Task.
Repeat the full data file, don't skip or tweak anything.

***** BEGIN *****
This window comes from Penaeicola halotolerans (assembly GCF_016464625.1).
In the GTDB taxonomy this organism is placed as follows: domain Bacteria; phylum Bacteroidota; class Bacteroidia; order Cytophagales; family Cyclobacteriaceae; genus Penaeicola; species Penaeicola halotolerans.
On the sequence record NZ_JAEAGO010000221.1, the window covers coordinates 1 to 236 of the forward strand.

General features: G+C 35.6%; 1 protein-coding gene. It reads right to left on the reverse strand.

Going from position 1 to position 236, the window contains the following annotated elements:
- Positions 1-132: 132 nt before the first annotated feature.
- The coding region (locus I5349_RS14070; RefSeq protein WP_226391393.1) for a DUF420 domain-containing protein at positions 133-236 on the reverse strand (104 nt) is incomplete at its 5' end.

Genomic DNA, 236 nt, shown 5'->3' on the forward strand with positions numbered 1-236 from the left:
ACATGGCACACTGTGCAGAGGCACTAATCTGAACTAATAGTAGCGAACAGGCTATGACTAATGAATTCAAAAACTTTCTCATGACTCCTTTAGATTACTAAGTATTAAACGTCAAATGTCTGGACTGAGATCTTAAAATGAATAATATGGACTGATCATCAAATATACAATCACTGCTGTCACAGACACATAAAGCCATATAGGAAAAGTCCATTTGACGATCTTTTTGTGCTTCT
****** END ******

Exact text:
This window comes from Penaeicola halotolerans (assembly GCF_016464625.1).
In the GTDB taxonomy this organism is placed as follows: domain Bacteria; phylum Bacteroidota; class Bacteroidia; order Cytophagales; family Cyclobacteriaceae; genus Penaeicola; species Penaeicola halotolerans.
On the sequence record NZ_JAEAGO010000221.1, the window covers coordinates 1 to 236 of the forward strand.

General features: G+C 35.6%; 1 protein-coding gene. It reads right to left on the reverse strand.

Going from position 1 to position 236, the window contains the following annotated elements:
- Positions 1-132: 132 nt before the first annotated feature.
- The coding region (locus I5349_RS14070; RefSeq protein WP_226391393.1) for a DUF420 domain-containing protein at positions 133-236 on the reverse strand (104 nt) is incomplete at its 5' end.

Genomic DNA, 236 nt, shown 5'->3' on the forward strand with positions numbered 1-236 from the left:
ACATGGCACACTGTGCAGAGGCACTAATCTGAACTAATAGTAGCGAACAGGCTATGACTAATGAATTCAAAAACTTTCTCATGACTCCTTTAGATTACTAAGTATTAAACGTCAAATGTCTGGACTGAGATCTTAAAATGAATAATATGGACTGATCATCAAATATACAATCACTGCTGTCACAGACACATAAAGCCATATAGGAAAAGTCCATTTGACGATCTTTTTGTGCTTCT